Late July - time for the annual "my schedule is bigger than yours" arguments, fed by filler material from "expert" commentators at the publications with little hard news during the summer.
Most of these are somewhat subjective analyses that take into account only one or two criteria for analyzing a schedule. Simple averages are unsatisfactory, because teams that play vastly different schedules can have the same average. The median opponents' rank does a little better, but teams with a median of 50 might have 5 top-25 teams and #50, or no top-40 teams and six in the 41-50 range.
To account for the distribution of opponents across the top half and bottom half of the field, back in 2005 I came up with something I called a "weighted median." Basically it adjusts the ordinary median by how "top heavy" or "bottom heavy" a schedule is.
The next question is what to use for rankings before any teams have played any games. Until more pre-season rankings are available, the best thing I have to go on is the final 2006 Computer Consensus that Ken Massey publishes. This is the combination of 102 different computer rankings as they were following the bowl championship series.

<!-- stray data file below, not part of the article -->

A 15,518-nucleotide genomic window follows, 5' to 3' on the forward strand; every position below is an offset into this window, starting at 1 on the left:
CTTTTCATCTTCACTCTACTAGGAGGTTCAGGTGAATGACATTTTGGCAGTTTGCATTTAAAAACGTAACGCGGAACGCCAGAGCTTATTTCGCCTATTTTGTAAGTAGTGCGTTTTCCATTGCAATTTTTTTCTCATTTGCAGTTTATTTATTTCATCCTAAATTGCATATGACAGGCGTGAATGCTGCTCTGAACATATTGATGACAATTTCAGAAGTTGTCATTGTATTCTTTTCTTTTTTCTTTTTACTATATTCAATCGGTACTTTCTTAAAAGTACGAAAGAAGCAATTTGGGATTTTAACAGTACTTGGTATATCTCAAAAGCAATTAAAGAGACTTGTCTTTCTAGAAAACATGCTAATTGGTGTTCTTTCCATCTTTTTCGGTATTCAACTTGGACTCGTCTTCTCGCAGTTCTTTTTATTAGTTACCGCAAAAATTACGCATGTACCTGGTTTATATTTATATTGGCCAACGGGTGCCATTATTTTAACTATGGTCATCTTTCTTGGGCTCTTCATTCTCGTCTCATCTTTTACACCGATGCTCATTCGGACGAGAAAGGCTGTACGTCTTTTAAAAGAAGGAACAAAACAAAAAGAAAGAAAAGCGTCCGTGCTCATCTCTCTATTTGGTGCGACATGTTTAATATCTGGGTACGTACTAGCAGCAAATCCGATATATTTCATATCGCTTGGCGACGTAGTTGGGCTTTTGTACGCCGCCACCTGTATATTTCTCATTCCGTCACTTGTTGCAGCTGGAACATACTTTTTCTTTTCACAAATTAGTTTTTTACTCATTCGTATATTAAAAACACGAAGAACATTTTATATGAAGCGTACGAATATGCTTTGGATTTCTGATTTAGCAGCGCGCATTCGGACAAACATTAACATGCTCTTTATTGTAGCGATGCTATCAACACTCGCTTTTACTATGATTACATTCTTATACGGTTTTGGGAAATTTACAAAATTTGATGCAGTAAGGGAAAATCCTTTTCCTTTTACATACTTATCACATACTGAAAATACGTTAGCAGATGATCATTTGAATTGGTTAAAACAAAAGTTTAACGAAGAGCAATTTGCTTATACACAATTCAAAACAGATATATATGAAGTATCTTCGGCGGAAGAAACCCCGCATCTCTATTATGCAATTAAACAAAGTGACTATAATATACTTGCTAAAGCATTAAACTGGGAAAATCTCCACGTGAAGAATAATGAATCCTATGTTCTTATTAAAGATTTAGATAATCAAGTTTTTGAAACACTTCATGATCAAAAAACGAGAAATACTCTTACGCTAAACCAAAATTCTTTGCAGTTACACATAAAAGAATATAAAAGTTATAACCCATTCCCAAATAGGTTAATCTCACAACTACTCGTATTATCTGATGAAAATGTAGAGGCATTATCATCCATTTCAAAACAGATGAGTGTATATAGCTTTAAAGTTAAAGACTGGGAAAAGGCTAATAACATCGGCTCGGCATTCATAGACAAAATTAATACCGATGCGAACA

Here are the top and bottom 25 schedules according to the 2006 rankings and the weighted median ordering. Note that only one team has no opponents outside the top half of the 119 team field. (Trnk is the team's own ranking according to the 2006 computers.)
For all the teams, see the preliminary summary for all 119 Division 1 teams.
The weighted median of opponents' ranks is about as far as I'm willing to go with a purely programmatic analysis. One could argue that when teams play should matter - playing a top ten team in an opening game is probably a tougher challenge than playing later in the year. And it matters whether the game is at home or on the road. If one were calculating the degree of difficulty of actual schedules at the end of the season there might be a way to adjust for those, but in the case of judging future schedules so many assumptions are required that the results wind up being subjective after all.
Nonetheless, it is interesting to view the lists of opponents' rankings by week and game location. If nothing else the report provides some factual basis for the inevitable arguments.